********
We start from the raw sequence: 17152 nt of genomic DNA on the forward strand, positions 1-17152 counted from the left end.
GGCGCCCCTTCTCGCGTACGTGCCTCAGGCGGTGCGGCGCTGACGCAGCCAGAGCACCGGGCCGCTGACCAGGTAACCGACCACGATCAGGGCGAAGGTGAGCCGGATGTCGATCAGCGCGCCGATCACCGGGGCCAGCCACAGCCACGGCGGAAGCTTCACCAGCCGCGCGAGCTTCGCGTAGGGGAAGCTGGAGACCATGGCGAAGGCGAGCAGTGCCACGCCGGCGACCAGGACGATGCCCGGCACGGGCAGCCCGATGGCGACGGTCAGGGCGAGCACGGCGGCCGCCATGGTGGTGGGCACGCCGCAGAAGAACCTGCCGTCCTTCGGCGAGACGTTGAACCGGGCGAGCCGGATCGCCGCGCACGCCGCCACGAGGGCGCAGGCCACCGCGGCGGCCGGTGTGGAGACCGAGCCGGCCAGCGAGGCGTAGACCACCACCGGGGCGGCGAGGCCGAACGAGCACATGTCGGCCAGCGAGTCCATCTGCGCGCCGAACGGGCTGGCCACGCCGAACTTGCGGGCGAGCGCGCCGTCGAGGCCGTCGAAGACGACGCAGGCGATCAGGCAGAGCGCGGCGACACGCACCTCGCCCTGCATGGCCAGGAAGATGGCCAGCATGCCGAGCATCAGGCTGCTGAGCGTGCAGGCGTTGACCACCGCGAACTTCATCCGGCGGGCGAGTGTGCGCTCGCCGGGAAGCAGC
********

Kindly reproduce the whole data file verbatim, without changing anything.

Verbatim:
We start from the raw sequence: 17152 nt of genomic DNA on the forward strand, positions 1-17152 counted from the left end.
GGCGCCCCTTCTCGCGTACGTGCCTCAGGCGGTGCGGCGCTGACGCAGCCAGAGCACCGGGCCGCTGACCAGGTAACCGACCACGATCAGGGCGAAGGTGAGCCGGATGTCGATCAGCGCGCCGATCACCGGGGCCAGCCACAGCCACGGCGGAAGCTTCACCAGCCGCGCGAGCTTCGCGTAGGGGAAGCTGGAGACCATGGCGAAGGCGAGCAGTGCCACGCCGGCGACCAGGACGATGCCCGGCACGGGCAGCCCGATGGCGACGGTCAGGGCGAGCACGGCGGCCGCCATGGTGGTGGGCACGCCGCAGAAGAACCTGCCGTCCTTCGGCGAGACGTTGAACCGGGCGAGCCGGATCGCCGCGCACGCCGCCACGAGGGCGCAGGCCACCGCGGCGGCCGGTGTGGAGACCGAGCCGGCCAGCGAGGCGTAGACCACCACCGGGGCGGCGAGGCCGAACGAGCACATGTCGGCCAGCGAGTCCATCTGCGCGCCGAACGGGCTGGCCACGCCGAACTTGCGGGCGAGCGCGCCGTCGAGGCCGTCGAAGACGACGCAGGCGATCAGGCAGAGCGCGGCGACACGCACCTCGCCCTGCATGGCCAGGAAGATGGCCAGCATGCCGAGCATCAGGCTGCTGAGCGTGCAGGCGTTGACCACCGCGAACTTCATCCGGCGGGCGAGTGTGCGCTCGCCGGGAAGCAGC